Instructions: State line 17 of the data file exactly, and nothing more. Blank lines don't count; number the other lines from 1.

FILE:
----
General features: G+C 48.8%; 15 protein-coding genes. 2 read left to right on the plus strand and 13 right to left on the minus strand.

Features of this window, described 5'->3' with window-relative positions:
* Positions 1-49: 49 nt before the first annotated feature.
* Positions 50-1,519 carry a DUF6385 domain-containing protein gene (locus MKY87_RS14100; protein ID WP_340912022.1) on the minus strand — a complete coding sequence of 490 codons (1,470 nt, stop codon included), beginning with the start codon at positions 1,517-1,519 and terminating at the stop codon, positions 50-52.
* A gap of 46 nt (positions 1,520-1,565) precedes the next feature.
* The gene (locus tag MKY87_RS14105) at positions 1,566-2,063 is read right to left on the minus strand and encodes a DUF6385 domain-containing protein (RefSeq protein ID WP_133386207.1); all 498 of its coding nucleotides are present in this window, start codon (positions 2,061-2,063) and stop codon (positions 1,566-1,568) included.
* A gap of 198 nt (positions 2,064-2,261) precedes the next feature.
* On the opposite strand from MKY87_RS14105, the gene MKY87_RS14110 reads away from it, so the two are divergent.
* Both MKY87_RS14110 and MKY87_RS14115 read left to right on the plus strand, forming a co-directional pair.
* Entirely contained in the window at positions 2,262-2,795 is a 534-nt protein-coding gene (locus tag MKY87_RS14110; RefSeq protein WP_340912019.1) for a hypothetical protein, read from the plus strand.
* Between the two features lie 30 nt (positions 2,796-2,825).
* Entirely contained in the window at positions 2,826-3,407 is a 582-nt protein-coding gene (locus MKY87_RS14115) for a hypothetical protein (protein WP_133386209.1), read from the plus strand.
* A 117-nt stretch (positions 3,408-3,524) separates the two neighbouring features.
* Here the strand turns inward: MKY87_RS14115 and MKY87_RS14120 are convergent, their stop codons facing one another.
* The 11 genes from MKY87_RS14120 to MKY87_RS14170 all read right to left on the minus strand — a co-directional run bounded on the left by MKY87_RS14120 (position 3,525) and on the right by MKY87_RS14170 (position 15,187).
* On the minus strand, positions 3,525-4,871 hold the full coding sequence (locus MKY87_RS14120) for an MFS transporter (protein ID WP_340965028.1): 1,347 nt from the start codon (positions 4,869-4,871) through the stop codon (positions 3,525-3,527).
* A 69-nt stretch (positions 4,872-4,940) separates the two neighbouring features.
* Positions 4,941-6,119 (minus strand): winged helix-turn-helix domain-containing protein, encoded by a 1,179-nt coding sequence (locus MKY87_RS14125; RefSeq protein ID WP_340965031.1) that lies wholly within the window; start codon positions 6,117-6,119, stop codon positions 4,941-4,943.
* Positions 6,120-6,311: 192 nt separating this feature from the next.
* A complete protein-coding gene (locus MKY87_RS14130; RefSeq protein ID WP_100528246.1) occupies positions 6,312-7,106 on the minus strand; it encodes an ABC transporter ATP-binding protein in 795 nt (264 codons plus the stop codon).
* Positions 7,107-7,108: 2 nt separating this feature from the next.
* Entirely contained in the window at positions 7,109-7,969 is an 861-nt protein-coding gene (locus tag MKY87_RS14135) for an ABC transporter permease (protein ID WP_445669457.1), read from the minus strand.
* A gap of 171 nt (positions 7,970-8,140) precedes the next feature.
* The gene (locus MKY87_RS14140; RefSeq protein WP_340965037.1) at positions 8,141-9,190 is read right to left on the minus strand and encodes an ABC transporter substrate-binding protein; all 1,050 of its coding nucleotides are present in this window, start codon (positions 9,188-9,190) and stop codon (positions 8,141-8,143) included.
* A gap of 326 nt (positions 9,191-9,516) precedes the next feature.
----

* A 69-nt stretch (positions 4,872-4,940) separates the two neighbouring features.